Hackers infiltrated computers belonging to current and former employees at nearly two dozen major natural gas suppliers just before Russia invaded Ukraine, according to a new report.
In the two weeks leading up to the Russian invasion last month, a cyberattack targeted 21 companies involved with the production of LNG (liquefied natural gas), including California-based Chevron and Houston-based Cheniere Energy, Bloomberg reported.
RUSSIA SANCTIONS: TECH CUTOFF IS BAD, BUT CREDIT SERVICE SUSPENSION IS ‘UNBEARABLE’ FOR AVERAGE CITIZEN
In those two weeks, hackers gained access to more than 100 computers belonging to current and former employees of those companies, Bloomberg reported.
The operation was the “first stage” in an effort to destabilize the energy industry, Resecurity CEO Gene Yoo, whose company discovered the attack, told Bloomberg.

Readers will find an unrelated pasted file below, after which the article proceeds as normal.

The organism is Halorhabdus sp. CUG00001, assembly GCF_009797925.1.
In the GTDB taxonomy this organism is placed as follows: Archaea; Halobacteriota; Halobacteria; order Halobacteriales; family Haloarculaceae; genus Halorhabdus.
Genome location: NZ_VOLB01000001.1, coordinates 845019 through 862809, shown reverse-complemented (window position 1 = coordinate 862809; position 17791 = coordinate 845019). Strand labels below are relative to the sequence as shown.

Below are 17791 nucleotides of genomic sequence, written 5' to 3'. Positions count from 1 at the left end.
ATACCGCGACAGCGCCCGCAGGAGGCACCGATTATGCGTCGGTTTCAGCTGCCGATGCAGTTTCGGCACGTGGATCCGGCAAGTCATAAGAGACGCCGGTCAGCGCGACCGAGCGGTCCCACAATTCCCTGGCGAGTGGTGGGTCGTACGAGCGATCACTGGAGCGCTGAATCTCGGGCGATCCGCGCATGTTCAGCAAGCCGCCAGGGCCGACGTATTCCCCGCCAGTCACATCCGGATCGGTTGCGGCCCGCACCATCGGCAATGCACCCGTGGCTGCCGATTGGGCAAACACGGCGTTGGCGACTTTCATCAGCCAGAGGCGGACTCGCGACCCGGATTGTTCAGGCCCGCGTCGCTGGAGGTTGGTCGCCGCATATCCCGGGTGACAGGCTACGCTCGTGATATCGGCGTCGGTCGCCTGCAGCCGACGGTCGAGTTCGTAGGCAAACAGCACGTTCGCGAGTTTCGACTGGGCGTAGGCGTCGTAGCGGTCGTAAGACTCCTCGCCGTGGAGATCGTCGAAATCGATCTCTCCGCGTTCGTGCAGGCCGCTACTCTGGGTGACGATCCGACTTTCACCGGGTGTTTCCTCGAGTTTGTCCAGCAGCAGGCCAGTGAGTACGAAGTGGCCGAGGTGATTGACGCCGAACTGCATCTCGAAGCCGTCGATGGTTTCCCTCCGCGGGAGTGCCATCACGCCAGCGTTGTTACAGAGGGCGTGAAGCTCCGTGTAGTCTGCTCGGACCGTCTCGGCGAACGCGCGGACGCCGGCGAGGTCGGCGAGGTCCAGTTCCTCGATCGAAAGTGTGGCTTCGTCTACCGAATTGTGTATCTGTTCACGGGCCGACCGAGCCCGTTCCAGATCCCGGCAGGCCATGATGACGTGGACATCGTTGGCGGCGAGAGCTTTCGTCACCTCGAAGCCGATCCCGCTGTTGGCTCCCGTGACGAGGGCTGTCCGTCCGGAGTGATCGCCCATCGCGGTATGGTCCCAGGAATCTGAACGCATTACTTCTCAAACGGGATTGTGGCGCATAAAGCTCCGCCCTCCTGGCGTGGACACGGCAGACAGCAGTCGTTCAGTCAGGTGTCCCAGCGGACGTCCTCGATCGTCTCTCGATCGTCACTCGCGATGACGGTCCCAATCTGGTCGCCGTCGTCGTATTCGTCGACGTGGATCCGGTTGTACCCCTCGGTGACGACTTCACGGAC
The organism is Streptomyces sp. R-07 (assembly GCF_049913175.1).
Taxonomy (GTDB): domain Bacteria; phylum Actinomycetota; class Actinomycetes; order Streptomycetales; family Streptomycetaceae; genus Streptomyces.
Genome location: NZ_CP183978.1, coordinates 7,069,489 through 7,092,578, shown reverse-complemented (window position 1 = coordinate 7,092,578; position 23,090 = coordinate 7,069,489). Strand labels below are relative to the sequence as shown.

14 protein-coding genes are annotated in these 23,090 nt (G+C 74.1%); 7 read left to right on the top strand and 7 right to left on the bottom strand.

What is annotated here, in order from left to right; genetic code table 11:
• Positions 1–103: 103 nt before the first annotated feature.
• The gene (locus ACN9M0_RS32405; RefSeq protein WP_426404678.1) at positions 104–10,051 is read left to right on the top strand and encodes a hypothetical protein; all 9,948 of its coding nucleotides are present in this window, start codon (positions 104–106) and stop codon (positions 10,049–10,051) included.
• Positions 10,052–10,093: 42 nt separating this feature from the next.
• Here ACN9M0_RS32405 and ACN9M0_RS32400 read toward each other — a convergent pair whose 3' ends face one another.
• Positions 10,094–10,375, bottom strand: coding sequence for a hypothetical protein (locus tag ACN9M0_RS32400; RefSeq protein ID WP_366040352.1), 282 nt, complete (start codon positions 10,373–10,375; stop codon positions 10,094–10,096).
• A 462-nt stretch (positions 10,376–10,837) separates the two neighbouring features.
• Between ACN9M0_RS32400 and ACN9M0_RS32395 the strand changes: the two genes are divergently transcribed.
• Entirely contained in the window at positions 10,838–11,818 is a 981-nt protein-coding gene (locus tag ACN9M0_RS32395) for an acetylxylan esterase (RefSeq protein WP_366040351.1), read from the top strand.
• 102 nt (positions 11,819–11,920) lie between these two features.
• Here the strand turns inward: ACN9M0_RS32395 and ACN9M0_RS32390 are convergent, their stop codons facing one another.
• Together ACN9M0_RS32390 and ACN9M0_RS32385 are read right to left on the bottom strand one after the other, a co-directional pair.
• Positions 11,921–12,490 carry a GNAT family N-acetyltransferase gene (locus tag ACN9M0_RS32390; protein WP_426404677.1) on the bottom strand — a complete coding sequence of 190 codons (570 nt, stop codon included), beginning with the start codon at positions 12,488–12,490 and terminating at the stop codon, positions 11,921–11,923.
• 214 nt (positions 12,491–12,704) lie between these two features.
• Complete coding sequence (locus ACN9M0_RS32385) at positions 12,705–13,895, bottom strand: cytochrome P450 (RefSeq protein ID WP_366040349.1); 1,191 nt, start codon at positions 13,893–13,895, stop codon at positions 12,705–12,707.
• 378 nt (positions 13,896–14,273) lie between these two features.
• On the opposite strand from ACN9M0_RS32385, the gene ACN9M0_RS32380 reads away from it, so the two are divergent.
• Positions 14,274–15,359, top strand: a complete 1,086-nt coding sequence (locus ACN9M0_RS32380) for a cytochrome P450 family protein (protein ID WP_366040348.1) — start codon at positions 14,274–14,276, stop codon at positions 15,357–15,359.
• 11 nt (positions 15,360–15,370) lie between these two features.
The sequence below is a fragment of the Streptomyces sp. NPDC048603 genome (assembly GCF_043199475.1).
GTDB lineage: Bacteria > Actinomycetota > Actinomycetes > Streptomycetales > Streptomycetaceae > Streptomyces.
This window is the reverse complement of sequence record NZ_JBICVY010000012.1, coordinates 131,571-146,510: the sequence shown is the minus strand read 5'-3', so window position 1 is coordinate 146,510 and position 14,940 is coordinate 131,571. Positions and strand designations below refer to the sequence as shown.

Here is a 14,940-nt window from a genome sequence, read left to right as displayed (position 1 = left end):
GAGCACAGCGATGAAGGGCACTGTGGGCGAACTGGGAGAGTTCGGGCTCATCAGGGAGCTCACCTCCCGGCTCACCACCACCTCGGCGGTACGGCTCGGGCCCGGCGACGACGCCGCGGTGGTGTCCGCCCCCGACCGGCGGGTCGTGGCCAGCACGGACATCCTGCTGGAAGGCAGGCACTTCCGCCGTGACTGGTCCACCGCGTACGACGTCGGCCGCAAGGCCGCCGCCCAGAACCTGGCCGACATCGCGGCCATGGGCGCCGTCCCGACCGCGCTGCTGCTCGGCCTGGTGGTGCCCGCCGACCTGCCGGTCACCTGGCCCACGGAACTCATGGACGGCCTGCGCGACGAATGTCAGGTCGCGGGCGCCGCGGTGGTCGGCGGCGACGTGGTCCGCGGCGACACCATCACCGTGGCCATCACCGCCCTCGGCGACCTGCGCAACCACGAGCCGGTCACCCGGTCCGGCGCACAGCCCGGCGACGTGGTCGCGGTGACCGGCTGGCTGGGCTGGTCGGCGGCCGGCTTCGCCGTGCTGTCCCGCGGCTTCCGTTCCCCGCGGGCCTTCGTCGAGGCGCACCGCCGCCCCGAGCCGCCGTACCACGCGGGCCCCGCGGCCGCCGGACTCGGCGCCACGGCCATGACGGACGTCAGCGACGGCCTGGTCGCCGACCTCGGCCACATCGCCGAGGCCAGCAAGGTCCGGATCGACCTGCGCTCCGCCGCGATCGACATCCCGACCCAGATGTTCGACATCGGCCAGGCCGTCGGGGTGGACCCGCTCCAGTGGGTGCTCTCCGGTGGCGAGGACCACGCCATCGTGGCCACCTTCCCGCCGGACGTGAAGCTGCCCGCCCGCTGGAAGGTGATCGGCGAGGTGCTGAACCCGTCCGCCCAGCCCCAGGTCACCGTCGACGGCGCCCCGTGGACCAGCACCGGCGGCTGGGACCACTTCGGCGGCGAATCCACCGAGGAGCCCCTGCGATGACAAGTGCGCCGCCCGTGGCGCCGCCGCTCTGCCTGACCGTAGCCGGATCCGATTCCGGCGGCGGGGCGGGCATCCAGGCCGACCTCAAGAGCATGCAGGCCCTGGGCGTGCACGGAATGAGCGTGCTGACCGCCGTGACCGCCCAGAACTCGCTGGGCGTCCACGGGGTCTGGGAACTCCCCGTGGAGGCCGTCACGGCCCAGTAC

CLICK HERE TO READ MORE ON FOX BUSINESS
Yoo said he believed the hackers are state-sponsored, “but he declined to speculate further,” Bloomberg reported.
“It’s not clear whether the attacks are directly related to the invasion of Ukraine, but Resecurity said the hacks began about two weeks before the invasion, after U.S. officials had urged critical infrastructure operators to ‘adopt a heightened state of awareness’ for Russian state-sponsored attacks,” Bloomberg reported.
Retired Gen. Keith Alexander, CEO of cybersecurity firm IronNet and former director of the National Security Agency, warned on FOX Business last week that Russian President Vladimir Putin’s “hacker army” would likely target America’s energy industry.